A heave offering was a way of presenting one’s offering to God, and it appears in the Old Testament along with burnt offerings, grain offerings, freewill offerings, and the offering of the firstborn of the flocks. The heave offering is part of the Mosaic Law and was one of the common sacrifices or offerings given to God by the Israelites.
Only a few translations, such as the KJV and the NAS, call it the “heave offering”; most translations consider it simply an offering presented before the Lord. The “heave” of the “heave offering” is a simple upward movement. It could refer to the generic movement of lifting or “heaving” the sacrifice toward the altar, or it could refer to lifting up or separating a portion of the sacrifice from the rest. This “heaved” portion was set apart for use by the priests (Leviticus 7:34).
The heave offering was not really a separate offering but the portion of another offering that was reserved for the use of the priests. “You shall consecrate the breast of the wave offering and the thigh of the heave offering which was waved and which was offered from the ram of ordination, from the one which was for Aaron and from the one which was for his sons. It shall be for Aaron and his sons as their portion forever from the sons of Israel, for it is a heave offering; and it shall be a heave offering from the sons of Israel from the sacrifices of their peace offerings, even their heave offering to the LORD” (Exodus 29:27–28, NAS).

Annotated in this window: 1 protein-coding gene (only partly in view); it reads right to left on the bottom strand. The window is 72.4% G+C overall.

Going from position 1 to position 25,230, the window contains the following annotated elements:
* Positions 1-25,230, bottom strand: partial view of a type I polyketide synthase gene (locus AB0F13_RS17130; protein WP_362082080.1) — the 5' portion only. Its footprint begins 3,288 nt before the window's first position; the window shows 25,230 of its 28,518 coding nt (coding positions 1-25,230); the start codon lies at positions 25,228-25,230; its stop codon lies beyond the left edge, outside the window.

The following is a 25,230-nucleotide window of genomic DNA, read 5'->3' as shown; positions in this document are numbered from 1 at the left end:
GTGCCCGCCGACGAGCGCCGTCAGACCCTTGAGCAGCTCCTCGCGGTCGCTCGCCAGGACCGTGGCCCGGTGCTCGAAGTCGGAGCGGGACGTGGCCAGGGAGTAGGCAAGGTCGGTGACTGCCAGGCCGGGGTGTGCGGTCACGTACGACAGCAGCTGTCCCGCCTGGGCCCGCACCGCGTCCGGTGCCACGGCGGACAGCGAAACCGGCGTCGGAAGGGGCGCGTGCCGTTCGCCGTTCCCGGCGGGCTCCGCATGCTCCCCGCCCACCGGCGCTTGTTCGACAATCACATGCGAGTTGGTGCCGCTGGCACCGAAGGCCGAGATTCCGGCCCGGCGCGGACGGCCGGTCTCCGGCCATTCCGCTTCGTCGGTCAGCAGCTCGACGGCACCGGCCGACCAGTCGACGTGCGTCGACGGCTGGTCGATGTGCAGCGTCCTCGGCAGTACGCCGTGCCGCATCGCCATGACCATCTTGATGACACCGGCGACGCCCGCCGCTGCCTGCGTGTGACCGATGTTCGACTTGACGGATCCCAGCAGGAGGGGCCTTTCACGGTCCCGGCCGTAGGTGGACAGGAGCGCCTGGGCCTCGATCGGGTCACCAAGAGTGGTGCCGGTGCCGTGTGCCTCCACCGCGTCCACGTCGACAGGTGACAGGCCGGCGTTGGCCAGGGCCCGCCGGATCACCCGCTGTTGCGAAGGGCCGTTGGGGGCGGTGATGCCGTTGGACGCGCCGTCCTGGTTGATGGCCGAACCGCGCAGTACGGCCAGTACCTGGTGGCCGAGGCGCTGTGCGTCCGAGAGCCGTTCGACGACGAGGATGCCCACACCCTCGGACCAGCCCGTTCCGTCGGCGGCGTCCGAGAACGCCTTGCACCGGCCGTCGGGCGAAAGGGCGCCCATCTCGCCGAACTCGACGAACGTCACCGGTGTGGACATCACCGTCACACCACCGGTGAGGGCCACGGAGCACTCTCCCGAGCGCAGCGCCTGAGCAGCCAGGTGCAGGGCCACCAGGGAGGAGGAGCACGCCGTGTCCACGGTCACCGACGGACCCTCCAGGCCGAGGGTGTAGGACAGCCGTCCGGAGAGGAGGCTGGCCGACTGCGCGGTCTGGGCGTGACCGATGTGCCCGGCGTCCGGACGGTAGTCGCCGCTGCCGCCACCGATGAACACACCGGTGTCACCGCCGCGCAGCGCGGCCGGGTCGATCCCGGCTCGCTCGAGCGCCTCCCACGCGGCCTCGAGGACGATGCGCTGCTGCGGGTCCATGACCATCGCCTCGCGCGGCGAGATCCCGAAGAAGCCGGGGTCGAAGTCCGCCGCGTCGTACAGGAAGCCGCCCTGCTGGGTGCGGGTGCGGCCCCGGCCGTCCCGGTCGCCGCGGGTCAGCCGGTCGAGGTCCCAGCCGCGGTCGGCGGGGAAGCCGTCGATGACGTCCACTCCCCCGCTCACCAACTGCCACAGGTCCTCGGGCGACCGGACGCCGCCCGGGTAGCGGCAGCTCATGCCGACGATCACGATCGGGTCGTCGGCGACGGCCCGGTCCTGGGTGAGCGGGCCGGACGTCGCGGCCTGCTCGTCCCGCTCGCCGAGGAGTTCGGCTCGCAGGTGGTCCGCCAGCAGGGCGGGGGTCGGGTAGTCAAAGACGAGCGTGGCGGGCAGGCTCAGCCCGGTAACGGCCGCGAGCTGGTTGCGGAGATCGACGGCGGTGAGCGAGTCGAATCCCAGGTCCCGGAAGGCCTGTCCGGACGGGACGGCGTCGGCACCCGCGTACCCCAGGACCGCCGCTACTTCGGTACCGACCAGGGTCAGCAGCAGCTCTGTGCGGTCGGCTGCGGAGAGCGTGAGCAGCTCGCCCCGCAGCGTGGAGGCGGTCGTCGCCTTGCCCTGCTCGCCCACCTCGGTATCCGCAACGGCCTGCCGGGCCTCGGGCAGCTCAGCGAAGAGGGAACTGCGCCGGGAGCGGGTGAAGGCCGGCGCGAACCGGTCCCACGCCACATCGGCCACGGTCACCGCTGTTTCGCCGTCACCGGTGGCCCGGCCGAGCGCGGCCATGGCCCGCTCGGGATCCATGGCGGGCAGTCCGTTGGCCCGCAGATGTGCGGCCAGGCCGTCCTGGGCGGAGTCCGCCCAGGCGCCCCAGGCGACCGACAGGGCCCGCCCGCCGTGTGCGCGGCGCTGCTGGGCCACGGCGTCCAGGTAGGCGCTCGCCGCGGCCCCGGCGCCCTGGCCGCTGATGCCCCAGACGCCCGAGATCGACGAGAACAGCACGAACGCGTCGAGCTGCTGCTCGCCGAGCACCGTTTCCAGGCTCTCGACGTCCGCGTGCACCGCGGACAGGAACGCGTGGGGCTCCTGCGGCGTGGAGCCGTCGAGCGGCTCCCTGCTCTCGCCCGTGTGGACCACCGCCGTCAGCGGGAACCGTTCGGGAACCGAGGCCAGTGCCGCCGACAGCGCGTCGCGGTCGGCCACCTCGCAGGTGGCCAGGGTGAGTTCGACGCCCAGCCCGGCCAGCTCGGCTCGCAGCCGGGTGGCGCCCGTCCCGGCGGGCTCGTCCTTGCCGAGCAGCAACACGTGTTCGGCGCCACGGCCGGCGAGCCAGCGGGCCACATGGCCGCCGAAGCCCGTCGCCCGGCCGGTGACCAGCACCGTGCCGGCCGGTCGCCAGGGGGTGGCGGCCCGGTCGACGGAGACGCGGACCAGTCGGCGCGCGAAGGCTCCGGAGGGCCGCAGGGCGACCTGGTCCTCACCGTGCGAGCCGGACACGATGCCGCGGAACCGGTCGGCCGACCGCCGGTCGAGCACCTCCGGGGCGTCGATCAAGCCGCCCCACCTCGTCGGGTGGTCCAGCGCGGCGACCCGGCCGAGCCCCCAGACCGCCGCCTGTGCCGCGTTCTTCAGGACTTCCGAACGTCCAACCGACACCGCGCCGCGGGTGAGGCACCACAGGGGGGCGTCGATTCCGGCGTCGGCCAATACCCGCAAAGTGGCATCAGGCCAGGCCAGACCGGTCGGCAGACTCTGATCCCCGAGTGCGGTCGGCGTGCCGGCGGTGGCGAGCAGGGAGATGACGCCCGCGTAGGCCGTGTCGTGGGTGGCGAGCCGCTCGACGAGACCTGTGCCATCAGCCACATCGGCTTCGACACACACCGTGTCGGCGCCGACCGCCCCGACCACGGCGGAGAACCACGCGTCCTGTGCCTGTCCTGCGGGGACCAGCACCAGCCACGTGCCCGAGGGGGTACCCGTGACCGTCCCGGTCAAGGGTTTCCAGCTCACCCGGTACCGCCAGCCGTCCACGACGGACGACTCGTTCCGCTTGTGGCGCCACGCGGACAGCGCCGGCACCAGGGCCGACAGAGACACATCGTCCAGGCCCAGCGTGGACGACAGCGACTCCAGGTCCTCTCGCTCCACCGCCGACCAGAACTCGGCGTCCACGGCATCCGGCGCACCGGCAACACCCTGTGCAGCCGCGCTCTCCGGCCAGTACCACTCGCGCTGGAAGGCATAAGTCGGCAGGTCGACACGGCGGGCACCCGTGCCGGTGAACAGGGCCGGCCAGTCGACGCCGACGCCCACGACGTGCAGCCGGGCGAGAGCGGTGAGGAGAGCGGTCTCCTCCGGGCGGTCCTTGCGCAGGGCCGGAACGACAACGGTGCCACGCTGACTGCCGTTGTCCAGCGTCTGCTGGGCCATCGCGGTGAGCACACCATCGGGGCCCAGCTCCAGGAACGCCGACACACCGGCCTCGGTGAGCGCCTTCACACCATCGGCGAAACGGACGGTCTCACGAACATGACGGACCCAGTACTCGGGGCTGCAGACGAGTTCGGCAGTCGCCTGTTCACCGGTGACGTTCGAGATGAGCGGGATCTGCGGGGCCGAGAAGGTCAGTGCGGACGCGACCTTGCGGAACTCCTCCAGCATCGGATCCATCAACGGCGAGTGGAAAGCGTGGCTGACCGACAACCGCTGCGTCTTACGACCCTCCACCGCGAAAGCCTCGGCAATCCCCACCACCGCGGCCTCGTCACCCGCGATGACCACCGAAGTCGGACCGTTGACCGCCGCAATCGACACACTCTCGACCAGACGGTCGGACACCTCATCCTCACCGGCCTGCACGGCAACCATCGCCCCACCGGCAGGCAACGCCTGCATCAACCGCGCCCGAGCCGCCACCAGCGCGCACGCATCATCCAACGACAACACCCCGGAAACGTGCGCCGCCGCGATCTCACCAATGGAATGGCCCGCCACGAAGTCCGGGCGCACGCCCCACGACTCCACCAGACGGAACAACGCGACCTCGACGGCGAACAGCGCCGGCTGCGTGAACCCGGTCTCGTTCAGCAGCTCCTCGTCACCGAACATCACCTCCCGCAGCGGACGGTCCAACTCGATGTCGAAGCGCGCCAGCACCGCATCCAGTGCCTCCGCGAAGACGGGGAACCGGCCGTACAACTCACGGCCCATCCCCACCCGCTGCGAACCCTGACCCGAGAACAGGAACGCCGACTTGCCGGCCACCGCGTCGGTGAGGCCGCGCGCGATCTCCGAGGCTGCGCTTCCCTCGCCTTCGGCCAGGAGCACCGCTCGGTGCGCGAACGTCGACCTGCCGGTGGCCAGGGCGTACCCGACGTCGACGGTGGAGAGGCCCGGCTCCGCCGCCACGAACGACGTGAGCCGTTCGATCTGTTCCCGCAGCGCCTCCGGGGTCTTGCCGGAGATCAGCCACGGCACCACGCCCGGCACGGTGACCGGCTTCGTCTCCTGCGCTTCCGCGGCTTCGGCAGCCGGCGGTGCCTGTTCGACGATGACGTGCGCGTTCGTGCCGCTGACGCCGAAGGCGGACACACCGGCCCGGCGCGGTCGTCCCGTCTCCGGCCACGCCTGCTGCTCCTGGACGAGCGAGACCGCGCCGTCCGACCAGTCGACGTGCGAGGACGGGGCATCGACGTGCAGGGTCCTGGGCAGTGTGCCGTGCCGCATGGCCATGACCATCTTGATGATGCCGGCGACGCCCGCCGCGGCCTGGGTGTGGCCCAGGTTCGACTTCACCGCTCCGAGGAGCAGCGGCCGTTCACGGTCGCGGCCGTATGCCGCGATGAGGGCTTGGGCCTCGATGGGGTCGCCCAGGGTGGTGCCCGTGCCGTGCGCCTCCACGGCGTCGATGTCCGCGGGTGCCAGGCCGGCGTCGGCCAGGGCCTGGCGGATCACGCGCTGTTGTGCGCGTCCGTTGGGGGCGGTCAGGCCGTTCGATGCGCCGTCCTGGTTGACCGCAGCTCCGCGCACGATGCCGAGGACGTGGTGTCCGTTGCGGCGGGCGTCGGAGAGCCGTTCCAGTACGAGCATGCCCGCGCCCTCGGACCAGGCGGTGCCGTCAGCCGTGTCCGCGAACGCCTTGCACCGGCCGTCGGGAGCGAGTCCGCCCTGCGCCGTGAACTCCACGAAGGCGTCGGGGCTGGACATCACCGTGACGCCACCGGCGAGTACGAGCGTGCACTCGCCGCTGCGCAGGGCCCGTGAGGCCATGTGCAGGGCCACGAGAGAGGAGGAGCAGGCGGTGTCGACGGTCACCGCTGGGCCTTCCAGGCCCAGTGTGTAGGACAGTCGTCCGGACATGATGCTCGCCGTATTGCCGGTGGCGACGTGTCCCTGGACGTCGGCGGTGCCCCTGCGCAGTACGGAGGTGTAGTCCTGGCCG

The heave offering was often used in conjunction with a wave offering, and both were then given to the priests. The heave and the wave refer to the movement of the sacrificed item over the altar. With a wave offering, the priest moved the offering from side to side over the altar, and, with a heave offering, the sacrificed item is presented with an up-and-down motion. The Hebrew word terumah, which is the word for “heave offering,” comes from the verb stem rum, which means “exalted” or “lifted up.” In most biblical instances, the heave offering was the part of a sacrifice set aside or “lifted up” for a higher purpose.
The heave offering was often given in conjunction with tithes (Leviticus 7:14, 34) as a provision for the Levites, the priestly tribe who did not have land of their own and therefore could not grow their own food. They depended on the Lord’s provision through tithes and heave offerings (Numbers 18:24, 29). The heave offering is also similar to the tithe in that it was to be given of a person’s firstfruits, that is, out of the first portion of the produce harvested each year (Numbers 15:21) The Levites themselves also offered a heave offering to the Lord out of the tithes of the Israelites. A tenth of all they were given by the other tribes was offered up to God (Numbers 18:26).